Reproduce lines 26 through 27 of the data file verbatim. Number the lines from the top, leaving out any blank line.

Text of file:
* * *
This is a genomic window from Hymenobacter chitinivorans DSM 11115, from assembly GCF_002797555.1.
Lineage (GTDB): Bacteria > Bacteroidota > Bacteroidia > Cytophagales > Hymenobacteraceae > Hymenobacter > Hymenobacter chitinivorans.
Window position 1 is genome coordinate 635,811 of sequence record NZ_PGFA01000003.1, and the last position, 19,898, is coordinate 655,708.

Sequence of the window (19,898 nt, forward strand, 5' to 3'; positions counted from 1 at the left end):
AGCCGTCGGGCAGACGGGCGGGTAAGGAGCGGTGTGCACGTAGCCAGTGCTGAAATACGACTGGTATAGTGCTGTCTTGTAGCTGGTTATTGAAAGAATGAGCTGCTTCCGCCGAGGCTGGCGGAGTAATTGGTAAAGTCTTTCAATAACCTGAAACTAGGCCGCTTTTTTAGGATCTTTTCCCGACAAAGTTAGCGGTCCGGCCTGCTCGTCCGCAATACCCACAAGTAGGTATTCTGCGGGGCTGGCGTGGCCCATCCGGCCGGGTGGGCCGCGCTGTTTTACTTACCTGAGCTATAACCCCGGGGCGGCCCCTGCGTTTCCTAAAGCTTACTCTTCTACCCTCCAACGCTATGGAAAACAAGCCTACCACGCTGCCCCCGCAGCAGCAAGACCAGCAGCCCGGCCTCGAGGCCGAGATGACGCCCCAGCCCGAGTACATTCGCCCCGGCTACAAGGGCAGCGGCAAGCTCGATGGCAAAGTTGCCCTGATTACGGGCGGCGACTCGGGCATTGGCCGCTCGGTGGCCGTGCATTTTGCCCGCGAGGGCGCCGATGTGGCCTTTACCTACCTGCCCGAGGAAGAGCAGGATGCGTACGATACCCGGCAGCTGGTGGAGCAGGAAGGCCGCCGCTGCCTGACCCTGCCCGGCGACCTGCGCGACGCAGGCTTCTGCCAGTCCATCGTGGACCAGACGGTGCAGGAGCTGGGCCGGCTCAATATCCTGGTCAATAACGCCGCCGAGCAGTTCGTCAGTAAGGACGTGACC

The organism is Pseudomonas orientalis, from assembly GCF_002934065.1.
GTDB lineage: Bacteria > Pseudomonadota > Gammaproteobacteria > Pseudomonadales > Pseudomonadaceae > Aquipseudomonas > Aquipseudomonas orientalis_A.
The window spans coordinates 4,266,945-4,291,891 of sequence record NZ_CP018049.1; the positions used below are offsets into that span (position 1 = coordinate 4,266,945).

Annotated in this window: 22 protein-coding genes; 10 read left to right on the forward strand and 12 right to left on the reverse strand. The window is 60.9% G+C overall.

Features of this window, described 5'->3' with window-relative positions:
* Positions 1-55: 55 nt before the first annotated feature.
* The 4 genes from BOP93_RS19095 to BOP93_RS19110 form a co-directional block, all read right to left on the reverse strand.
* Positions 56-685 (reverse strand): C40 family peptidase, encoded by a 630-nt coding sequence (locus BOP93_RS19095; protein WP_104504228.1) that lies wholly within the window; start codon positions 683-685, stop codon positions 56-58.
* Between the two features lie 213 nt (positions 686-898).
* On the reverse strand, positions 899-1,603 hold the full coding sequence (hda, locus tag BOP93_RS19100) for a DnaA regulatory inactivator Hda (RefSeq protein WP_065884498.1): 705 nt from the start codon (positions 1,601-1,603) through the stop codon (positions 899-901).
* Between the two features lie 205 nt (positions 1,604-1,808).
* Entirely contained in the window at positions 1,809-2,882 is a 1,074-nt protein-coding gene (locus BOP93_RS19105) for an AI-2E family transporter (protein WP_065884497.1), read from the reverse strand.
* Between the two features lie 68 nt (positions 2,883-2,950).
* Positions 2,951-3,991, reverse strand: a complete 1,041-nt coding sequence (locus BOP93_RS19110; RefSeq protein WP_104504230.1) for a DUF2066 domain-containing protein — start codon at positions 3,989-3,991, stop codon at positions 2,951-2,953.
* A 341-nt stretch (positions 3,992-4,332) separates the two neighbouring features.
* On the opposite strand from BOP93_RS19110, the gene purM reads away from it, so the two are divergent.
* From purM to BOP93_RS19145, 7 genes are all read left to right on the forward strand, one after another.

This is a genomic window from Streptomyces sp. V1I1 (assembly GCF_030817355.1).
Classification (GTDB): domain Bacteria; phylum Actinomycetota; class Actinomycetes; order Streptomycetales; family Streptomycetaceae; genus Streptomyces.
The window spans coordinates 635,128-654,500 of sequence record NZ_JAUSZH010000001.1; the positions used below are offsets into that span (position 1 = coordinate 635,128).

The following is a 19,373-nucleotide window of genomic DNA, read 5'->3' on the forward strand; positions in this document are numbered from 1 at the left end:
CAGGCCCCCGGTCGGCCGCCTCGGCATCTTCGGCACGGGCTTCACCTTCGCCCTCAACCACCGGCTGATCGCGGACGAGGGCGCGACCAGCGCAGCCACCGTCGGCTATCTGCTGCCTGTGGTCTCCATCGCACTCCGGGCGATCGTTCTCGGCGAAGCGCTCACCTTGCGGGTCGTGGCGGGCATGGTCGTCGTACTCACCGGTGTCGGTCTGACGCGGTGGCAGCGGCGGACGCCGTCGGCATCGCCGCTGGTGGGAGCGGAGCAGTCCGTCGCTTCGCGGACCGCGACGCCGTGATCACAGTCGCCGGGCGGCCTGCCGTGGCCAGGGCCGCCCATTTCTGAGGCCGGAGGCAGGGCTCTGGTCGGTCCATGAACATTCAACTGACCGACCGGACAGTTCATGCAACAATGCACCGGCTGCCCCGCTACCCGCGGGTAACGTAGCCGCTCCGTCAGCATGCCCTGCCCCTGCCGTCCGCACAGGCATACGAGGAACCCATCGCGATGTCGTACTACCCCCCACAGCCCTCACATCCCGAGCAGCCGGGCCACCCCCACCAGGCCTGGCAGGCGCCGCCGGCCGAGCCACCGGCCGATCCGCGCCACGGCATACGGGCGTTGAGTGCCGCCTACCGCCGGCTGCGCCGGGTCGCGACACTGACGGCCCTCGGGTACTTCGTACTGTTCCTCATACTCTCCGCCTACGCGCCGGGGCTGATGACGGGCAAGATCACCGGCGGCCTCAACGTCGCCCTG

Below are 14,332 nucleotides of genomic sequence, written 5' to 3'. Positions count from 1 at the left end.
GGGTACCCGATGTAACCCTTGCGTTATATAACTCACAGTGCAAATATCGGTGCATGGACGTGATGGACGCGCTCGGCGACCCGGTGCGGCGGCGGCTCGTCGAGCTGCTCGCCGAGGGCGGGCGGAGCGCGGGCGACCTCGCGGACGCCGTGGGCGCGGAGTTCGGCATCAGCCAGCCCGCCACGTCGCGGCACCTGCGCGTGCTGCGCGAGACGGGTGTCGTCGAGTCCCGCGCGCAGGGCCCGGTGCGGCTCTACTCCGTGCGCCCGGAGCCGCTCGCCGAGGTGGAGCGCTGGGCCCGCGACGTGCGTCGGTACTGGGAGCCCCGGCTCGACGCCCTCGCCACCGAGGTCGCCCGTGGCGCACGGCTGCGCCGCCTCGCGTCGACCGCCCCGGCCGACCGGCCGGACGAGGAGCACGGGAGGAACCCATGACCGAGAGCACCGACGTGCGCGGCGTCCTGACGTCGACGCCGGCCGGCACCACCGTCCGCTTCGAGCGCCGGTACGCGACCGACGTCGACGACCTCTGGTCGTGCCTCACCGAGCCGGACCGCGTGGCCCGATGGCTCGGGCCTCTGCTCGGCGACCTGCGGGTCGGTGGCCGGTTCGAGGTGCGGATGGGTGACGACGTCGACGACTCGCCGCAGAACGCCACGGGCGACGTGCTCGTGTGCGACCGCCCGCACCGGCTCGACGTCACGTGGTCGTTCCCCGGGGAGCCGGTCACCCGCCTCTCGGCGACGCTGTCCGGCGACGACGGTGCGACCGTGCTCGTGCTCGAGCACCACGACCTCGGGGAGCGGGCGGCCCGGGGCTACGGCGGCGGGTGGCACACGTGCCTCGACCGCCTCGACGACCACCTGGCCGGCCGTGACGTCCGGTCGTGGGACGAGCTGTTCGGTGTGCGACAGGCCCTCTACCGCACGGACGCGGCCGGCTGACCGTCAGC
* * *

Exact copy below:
The following is a 19,373-nucleotide window of genomic DNA, read 5'->3' on the forward strand; positions in this document are numbered from 1 at the left end:
CAGGCCCCCGGTCGGCCGCCTCGGCATCTTCGGCACGGGCTTCACCTTCGCCCTCAACCACCGGCTGATCGCGGACGAGGGCGCGACCAGCGCAGCCACCGTCGGCTATCTGCTGCCTGTGGTCTCCATCGCACTCCGGGCGATCGTTCTCGGCGAAGCGCTCACCTTGCGGGTCGTGGCGGGCATGGTCGTCGTACTCACCGGTGTCGGTCTGACGCGGTGGCAGCGGCGGACGCCGTCGGCATCGCCGCTGGTGGGAGCGGAGCAGTCCGTCGCTTCGCGGACCGCGACGCCGTGATCACAGTCGCCGGGCGGCCTGCCGTGGCCAGGGCCGCCCATTTCTGAGGCCGGAGGCAGGGCTCTGGTCGGTCCATGAACATTCAACTGACCGACCGGACAGTTCATGCAACAATGCACCGGCTGCCCCGCTACCCGCGGGTAACGTAGCCGCTCCGTCAGCATGCCCTGCCCCTGCCGTCCGCACAGGCATACGAGGAACCCATCGCGATGTCGTACTACCCCCCACAGCCCTCACATCCCGAGCAGCCGGGCCACCCCCACCAGGCCTGGCAGGCGCCGCCGGCCGAGCCACCGGCCGATCCGCGCCACGGCATACGGGCGTTGAGTGCCGCCTACCGCCGGCTGCGCCGGGTCGCGACACTGACGGCCCTCGGGTACTTCGTACTGTTCCTCATACTCTCCGCCTACGCGCCGGGGCTGATGACGGGCAAGATCACCGGCGGCCTCAACGTCGCCCTG